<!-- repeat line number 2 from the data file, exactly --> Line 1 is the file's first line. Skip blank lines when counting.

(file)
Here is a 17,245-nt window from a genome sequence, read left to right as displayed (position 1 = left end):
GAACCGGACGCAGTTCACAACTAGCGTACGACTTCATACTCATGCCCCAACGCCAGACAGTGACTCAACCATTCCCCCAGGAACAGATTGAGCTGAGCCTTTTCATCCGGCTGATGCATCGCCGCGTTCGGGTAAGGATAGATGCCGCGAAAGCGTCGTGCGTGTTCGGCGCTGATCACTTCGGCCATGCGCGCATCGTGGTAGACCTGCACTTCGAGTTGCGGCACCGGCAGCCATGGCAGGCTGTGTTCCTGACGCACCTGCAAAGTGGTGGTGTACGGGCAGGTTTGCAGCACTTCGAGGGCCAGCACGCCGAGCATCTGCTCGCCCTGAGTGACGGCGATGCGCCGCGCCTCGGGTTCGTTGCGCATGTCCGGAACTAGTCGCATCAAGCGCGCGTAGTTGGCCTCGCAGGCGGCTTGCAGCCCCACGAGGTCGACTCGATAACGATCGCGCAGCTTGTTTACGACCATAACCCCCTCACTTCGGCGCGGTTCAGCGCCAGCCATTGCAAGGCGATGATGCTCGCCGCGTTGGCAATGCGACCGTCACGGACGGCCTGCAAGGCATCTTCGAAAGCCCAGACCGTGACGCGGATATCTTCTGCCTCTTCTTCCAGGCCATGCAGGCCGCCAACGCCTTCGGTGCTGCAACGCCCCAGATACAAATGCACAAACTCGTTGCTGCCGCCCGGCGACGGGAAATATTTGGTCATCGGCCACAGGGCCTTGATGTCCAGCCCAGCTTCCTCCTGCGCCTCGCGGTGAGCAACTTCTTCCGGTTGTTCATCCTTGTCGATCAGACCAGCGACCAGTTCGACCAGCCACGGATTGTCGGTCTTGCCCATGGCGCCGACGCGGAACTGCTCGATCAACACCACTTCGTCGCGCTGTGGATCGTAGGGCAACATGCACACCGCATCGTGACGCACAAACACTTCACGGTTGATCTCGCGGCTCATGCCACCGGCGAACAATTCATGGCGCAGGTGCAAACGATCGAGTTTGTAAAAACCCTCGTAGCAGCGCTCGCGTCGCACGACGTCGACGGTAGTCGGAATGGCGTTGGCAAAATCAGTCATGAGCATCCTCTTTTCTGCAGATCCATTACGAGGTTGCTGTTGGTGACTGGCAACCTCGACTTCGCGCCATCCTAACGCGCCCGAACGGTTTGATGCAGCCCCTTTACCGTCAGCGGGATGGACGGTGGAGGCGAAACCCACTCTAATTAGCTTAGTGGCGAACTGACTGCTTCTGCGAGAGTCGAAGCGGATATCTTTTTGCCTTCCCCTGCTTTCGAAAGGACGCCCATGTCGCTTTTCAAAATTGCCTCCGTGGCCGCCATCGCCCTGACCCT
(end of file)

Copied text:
GAACCGGACGCAGTTCACAACTAGCGTACGACTTCATACTCATGCCCCAACGCCAGACAGTGACTCAACCATTCCCCCAGGAACAGATTGAGCTGAGCCTTTTCATCCGGCTGATGCATCGCCGCGTTCGGGTAAGGATAGATGCCGCGAAAGCGTCGTGCGTGTTCGGCGCTGATCACTTCGGCCATGCGCGCATCGTGGTAGACCTGCACTTCGAGTTGCGGCACCGGCAGCCATGGCAGGCTGTGTTCCTGACGCACCTGCAAAGTGGTGGTGTACGGGCAGGTTTGCAGCACTTCGAGGGCCAGCACGCCGAGCATCTGCTCGCCCTGAGTGACGGCGATGCGCCGCGCCTCGGGTTCGTTGCGCATGTCCGGAACTAGTCGCATCAAGCGCGCGTAGTTGGCCTCGCAGGCGGCTTGCAGCCCCACGAGGTCGACTCGATAACGATCGCGCAGCTTGTTTACGACCATAACCCCCTCACTTCGGCGCGGTTCAGCGCCAGCCATTGCAAGGCGATGATGCTCGCCGCGTTGGCAATGCGACCGTCACGGACGGCCTGCAAGGCATCTTCGAAAGCCCAGACCGTGACGCGGATATCTTCTGCCTCTTCTTCCAGGCCATGCAGGCCGCCAACGCCTTCGGTGCTGCAACGCCCCAGATACAAATGCACAAACTCGTTGCTGCCGCCCGGCGACGGGAAATATTTGGTCATCGGCCACAGGGCCTTGATGTCCAGCCCAGCTTCCTCCTGCGCCTCGCGGTGAGCAACTTCTTCCGGTTGTTCATCCTTGTCGATCAGACCAGCGACCAGTTCGACCAGCCACGGATTGTCGGTCTTGCCCATGGCGCCGACGCGGAACTGCTCGATCAACACCACTTCGTCGCGCTGTGGATCGTAGGGCAACATGCACACCGCATCGTGACGCACAAACACTTCACGGTTGATCTCGCGGCTCATGCCACCGGCGAACAATTCATGGCGCAGGTGCAAACGATCGAGTTTGTAAAAACCCTCGTAGCAGCGCTCGCGTCGCACGACGTCGACGGTAGTCGGAATGGCGTTGGCAAAATCAGTCATGAGCATCCTCTTTTCTGCAGATCCATTACGAGGTTGCTGTTGGTGACTGGCAACCTCGACTTCGCGCCATCCTAACGCGCCCGAACGGTTTGATGCAGCCCCTTTACCGTCAGCGGGATGGACGGTGGAGGCGAAACCCACTCTAATTAGCTTAGTGGCGAACTGACTGCTTCTGCGAGAGTCGAAGCGGATATCTTTTTGCCTTCCCCTGCTTTCGAAAGGACGCCCATGTCGCTTTTCAAAATTGCCTCCGTGGCCGCCATCGCCCTGACCCT